CPPA prices are likely to be much higher than CfD prices. Ørsted, which secured 2.85 GW with the Hornsea 3 wind farm in the CfD allocation Round 4, said that exceptional circumstances regarding interest rates and the supply chain could force a pause in the project4. Still, Moray West attracted a 200 million pound non-recourse loan from 18 banks. This suggests that CfD returns could not match the risks estimated by the developer and that high inflation has severely reduced the profitability of wind farms. Moray West's hybrid sales model is recognized by the syndicates as a way to balance the risks and generate sufficient profitability. The CfD provides the most stable revenue stream, tax incentives, and a waiver of the Electricity Generation Levy introduced in January 2023 for participants. Meantime, 15% of the electricity generated enters the wholesale market and may profit handsomely in times of supply constraint. Finally, CPPAs serve as a transition between CfDs and the free market, reducing volatility through long-term contracts, accounting for the wind farm's primary source of revenue.

Funding sources

The three major sponsors of these four wind farms, EnBW and Ocean Winds' two 50% shareholders - EDPR and ENGIE - are all listed companies with investment grade or higher credit ratings. These companies can access funding through equity or corporate bonds, especially when an inverted yield curve occurs, meaning that capital will flow to long-term investment-grade bonds with hedging capability. For example, ENGIE's green bond issued in January this year was oversubscribed at 2.75 billion euros with an interest rate and maturity of 3.93% and 12.4 years, when the federal funds rate had exceeded 4.3%. 

However, companies cannot solely rely on issuing new shares and bonds. Issuing new shares dilutes their control, while excessive bond issuance leads to high gearing ratios, affecting credit rating. For example, EDPR has signed an investment agreement with the Singaporean sovereign wealth fund to raise one billion euros through equity financing, stressing that it will maintain a healthy balance sheet with a net debt-to-Ebita ratio within 3.2.

In addition, EDPR said it would raise seven billion euros through asset rotation. Asset Rotation, also known as farm-down, is a model in which the site owner sells a portion of its equity at different stages, with the value varying according to the degree of de-risking and the risks of the site itself. For companies with limited credibility or fund-raising ability, asset rotation and refinancing may be one of the few viable options amid a liquidity crunch. Whereas for large power producers like EDPR, asset rotation and refinancing alleviate financial pressures.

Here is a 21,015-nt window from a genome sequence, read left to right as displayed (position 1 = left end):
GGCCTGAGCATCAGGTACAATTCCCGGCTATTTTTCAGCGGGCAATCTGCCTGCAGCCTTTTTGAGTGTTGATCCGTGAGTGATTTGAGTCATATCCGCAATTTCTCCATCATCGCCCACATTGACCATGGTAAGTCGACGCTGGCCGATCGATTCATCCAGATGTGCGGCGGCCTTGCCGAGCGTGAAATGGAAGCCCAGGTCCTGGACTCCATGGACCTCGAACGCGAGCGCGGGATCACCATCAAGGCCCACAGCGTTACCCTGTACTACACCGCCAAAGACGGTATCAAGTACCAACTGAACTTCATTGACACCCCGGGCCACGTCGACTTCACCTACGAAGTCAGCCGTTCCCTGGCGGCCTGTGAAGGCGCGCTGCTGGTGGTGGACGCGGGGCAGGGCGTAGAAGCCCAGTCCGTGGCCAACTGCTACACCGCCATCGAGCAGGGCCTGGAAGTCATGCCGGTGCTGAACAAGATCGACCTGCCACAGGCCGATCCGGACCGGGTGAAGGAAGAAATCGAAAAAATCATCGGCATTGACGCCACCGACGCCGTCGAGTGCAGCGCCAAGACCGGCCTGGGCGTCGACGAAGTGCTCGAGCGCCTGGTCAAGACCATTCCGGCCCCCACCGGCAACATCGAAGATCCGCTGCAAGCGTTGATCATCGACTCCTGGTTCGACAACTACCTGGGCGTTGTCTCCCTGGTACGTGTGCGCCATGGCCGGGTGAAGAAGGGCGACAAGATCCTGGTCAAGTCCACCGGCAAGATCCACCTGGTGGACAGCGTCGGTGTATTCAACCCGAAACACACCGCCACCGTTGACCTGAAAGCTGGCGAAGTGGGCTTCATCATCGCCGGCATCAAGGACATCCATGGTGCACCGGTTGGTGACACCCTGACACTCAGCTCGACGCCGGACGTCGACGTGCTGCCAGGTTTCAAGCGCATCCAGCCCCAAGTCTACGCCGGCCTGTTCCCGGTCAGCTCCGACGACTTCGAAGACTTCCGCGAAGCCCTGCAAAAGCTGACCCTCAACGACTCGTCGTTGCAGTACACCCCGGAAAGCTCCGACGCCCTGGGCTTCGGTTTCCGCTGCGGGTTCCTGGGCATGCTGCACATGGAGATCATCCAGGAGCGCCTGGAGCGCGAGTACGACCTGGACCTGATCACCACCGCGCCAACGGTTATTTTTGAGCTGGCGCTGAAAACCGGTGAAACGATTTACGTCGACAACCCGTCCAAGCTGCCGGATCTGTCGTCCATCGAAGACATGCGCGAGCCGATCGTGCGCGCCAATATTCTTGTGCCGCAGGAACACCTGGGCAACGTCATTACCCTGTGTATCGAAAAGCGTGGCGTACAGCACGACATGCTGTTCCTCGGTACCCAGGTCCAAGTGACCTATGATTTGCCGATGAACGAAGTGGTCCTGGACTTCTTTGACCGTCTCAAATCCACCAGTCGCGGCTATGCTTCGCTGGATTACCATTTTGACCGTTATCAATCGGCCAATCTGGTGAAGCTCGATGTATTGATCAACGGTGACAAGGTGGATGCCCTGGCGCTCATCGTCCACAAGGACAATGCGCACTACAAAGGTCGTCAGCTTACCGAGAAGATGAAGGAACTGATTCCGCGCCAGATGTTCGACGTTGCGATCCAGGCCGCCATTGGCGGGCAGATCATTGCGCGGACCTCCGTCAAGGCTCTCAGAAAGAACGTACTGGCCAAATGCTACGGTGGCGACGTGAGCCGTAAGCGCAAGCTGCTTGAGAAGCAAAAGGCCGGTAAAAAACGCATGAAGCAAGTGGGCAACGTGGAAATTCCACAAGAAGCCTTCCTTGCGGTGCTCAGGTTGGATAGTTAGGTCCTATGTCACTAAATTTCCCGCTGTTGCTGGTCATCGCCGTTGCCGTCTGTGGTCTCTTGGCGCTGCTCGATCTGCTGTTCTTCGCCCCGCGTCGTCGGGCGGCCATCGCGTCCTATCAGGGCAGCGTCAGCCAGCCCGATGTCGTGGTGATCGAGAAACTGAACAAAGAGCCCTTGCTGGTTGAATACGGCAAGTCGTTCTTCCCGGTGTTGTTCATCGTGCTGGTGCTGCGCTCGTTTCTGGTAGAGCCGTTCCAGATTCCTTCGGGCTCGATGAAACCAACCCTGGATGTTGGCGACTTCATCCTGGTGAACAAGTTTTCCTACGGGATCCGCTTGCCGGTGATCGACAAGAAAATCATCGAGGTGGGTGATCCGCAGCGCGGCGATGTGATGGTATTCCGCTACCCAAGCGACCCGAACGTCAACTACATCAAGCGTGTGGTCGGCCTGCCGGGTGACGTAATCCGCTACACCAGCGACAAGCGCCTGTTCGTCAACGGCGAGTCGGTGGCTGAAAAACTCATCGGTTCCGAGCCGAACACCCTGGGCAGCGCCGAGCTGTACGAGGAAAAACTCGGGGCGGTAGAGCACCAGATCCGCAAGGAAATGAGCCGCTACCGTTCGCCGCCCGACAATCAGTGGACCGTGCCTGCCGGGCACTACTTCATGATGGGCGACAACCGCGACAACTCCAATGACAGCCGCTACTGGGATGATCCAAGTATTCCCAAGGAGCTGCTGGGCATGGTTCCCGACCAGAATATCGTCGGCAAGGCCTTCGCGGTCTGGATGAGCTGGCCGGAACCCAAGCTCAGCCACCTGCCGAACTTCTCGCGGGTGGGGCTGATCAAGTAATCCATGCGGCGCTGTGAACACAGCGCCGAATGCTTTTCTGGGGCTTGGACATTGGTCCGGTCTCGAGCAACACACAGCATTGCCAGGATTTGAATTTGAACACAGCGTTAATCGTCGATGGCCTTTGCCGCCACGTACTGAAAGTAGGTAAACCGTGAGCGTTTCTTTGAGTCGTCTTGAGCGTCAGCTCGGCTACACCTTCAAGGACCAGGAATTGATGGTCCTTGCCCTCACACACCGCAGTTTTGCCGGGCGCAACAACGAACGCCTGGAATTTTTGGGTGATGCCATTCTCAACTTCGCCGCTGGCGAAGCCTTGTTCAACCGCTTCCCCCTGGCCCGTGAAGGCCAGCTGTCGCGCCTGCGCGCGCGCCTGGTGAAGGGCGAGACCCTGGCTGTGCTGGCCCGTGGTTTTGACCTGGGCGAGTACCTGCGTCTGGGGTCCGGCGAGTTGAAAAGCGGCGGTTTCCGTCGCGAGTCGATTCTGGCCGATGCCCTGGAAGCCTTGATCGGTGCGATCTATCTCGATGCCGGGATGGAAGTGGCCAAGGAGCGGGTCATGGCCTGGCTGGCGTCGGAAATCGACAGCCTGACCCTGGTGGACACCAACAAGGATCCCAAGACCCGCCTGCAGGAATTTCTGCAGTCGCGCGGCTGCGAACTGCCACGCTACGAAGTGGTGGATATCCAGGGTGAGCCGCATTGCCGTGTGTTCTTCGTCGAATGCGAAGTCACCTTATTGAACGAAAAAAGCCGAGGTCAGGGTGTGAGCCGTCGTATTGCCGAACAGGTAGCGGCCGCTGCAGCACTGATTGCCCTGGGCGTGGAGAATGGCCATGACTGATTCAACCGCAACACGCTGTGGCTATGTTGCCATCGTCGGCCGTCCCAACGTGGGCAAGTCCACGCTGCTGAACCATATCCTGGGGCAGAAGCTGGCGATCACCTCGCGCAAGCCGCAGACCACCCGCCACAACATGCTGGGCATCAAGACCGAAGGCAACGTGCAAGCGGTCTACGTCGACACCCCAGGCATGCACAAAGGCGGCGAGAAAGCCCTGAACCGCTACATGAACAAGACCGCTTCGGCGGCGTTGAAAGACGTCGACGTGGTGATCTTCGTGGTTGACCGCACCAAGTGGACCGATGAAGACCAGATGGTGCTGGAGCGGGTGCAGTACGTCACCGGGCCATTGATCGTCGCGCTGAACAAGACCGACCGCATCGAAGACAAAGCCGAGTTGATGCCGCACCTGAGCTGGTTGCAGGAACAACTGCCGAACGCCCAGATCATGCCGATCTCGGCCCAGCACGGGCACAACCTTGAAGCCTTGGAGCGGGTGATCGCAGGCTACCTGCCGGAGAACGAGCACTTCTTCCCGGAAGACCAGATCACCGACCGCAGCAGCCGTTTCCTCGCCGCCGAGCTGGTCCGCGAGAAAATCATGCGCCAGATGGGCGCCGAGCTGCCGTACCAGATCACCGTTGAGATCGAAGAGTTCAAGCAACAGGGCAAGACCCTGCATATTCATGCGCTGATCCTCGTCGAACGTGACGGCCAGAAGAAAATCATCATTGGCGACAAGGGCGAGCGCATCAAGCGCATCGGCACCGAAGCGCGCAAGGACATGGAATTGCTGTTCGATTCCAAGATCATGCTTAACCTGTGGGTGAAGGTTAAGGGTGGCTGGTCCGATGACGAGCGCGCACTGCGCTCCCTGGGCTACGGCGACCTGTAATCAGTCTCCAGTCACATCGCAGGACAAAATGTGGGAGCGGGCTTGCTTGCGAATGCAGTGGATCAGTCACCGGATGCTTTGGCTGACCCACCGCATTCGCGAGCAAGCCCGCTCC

While these four wind farms represent the beginning of a recovery in investor confidence, it is also the market's willingness to pay higher spreads and the relatively low risk of projects that attract debt financing. In addition, investors are required to have good credit ratings and diversified financing options to finance wind farms in the presence of high inflation and high interest rates. 

Despite strong electricity demand boosting financing for wind farms, InfoLink sees concerns among investors until the spread between the cost of debt and the reference rate narrows or until creditors switch to riskier projects, such as those lacking acquisition guarantees or commercial wind farms using new technologies such as floating foundations. Until then, governments may have to help finance renewables to ensure a stable energy transition progress.

1: Source: Ocean Winds. Dieppe Le Tréport offshore wind farm reaches final investment decision and starts construction.
2: Source: Ocean Winds. Moray West offshore wind farm reaches financial close.
3: Source: EnBW. EnBW Hohe See offshore wind farms.
4: Although CfD prices are affected by inflation, there is still a large gap between CfD prices and market prices. According to Reuters, the CfD price in March was £45/MWh, while the wholesale price was as high as 130 pound/MWh.